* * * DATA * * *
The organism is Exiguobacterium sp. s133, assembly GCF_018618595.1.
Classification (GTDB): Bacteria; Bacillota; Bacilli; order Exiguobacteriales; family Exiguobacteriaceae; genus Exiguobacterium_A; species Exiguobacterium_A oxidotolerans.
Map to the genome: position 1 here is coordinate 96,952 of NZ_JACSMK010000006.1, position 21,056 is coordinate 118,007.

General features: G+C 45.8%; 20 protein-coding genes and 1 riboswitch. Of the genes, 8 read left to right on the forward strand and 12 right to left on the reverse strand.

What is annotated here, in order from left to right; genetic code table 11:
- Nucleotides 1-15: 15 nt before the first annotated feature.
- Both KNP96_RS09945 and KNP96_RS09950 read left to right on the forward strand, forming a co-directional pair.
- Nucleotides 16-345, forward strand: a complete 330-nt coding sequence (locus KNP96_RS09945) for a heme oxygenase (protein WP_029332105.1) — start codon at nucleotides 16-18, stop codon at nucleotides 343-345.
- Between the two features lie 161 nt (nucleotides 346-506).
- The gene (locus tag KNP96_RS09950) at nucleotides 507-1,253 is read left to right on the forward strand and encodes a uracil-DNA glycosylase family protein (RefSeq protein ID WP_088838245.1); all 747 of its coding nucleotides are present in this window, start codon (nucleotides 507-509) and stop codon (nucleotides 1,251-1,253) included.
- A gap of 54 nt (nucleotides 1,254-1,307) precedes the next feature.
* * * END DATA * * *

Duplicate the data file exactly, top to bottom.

The organism is Exiguobacterium sp. s133, assembly GCF_018618595.1.
Classification (GTDB): Bacteria; Bacillota; Bacilli; order Exiguobacteriales; family Exiguobacteriaceae; genus Exiguobacterium_A; species Exiguobacterium_A oxidotolerans.
Map to the genome: position 1 here is coordinate 96,952 of NZ_JACSMK010000006.1, position 21,056 is coordinate 118,007.

General features: G+C 45.8%; 20 protein-coding genes and 1 riboswitch. Of the genes, 8 read left to right on the forward strand and 12 right to left on the reverse strand.

What is annotated here, in order from left to right; genetic code table 11:
- Nucleotides 1-15: 15 nt before the first annotated feature.
- Both KNP96_RS09945 and KNP96_RS09950 read left to right on the forward strand, forming a co-directional pair.
- Nucleotides 16-345, forward strand: a complete 330-nt coding sequence (locus KNP96_RS09945) for a heme oxygenase (protein WP_029332105.1) — start codon at nucleotides 16-18, stop codon at nucleotides 343-345.
- Between the two features lie 161 nt (nucleotides 346-506).
- The gene (locus tag KNP96_RS09950) at nucleotides 507-1,253 is read left to right on the forward strand and encodes a uracil-DNA glycosylase family protein (RefSeq protein ID WP_088838245.1); all 747 of its coding nucleotides are present in this window, start codon (nucleotides 507-509) and stop codon (nucleotides 1,251-1,253) included.
- A gap of 54 nt (nucleotides 1,254-1,307) precedes the next feature.